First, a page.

Angling and Swans

Anglers have been criticised for more than two decades about swans and fishing tackle, and they have been making genuine efforts to overcome these problems.

Anglers have been criticised for more than two decades about swans and fishing tackle, and they have been making genuine efforts to overcome these problems.

New research by the Environment Agency reveals that injuries sustained by swans from angling-related activity has decreased in number. Most angling clubs now enforce strict anti-litter measures and ban offenders from their fisheries. Lead poisoning incidents have also fallen substantially since the withdrawal of anglers’ lead shot in the 1980s.

However, the statistic is still unnecessarily high. Swan rescue groups and the RSPCA attended to over 8,000 swans in trouble last year, with 3,000 of these due to angling related activity. The majority of these incidents occurred during the summer months when young, inexperienced anglers were most likely to be fishing. They were also concentrated in urban areas at “free” council controlled fisheries, which were not sufficiently managed.

The National Angling Alliance cannot condone injury to waterbirds resulting from their sport and anglers must take responsibility. For the first time, angling and swan rescue groups are working together on this problem through the formation of The Angling and Swans Liaison Group. Members include the National Federation of Anglers, the National Convention for the Welfare of Swans and Wildlife and the Environment Agency and they will look to find solutions acceptable to both parties.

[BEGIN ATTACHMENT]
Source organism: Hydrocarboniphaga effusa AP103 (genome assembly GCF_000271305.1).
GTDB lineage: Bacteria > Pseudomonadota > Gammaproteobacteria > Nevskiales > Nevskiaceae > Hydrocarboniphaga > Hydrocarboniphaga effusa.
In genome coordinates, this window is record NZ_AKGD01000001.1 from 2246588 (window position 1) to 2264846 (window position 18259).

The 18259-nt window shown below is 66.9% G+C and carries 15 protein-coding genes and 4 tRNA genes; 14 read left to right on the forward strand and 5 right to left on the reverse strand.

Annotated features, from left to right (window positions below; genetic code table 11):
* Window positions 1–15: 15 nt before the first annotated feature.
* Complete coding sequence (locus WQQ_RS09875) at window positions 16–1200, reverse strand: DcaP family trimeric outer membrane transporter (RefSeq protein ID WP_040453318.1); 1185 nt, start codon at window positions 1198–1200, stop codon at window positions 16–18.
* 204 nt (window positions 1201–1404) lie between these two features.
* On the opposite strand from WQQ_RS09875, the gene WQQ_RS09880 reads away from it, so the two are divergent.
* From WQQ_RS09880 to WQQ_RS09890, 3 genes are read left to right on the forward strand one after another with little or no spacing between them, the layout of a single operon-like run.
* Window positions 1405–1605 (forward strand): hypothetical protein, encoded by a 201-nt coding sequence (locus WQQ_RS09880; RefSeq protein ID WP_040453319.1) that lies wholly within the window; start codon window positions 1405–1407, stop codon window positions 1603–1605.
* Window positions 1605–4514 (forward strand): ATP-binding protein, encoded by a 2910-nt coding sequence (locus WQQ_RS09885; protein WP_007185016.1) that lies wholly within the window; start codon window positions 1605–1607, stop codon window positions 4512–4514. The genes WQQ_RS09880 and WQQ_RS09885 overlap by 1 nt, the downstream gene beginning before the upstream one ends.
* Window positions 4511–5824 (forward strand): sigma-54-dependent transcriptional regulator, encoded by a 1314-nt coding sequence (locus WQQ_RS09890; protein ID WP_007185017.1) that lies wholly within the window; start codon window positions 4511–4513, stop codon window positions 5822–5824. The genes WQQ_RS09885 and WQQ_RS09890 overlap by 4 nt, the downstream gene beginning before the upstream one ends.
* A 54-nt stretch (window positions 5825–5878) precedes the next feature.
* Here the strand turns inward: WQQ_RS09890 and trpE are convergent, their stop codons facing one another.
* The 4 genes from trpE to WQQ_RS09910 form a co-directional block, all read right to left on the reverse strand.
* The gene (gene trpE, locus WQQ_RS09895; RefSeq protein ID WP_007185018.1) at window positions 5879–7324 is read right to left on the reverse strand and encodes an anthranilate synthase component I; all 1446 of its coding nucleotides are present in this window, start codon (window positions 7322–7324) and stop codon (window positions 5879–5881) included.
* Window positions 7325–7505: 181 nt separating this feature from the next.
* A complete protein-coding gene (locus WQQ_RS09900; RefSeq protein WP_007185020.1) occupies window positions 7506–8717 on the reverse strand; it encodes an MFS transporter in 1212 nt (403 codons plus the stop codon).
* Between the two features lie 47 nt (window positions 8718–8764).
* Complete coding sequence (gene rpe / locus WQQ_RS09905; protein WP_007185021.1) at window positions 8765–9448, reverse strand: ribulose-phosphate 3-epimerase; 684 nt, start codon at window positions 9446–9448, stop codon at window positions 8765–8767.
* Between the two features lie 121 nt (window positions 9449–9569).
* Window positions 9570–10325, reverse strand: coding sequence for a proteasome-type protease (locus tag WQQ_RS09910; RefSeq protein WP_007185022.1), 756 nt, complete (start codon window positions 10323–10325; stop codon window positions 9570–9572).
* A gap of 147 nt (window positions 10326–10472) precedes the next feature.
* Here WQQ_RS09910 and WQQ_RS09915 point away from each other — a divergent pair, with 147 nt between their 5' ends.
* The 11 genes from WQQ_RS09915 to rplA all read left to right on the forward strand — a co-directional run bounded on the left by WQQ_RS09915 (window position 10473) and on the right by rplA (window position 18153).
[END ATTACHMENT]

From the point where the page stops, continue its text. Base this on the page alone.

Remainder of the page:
Education will be key. National coaching schemes organised by NAA member organisations all include modules dealing specifically with environmental issues. There are also 500 qualified coaches across the country educating anglers of all abilities on the care of wildlife and the countryside. The NAA will also press for partnerships between councils and local angling clubs to control the problem blackspots for the benefit of wildlife.

This situation, however, is not black and white. There are other factors which increase the risk of injuries to swans which need to be addressed, particularly the different leisure activities now using water, and especially increased river traffic. The NAA wish to see other bodies take a similar responsibility to reduce the 5,000 swan injuries which are not related to anglers particularly the increased incidences of birds flying into power lines.

The NAA will also be working closely on this issue with the Countryside Alliance and will seek positive negotiations with the RSPB and RSPCA to further the ends of angling and the environment.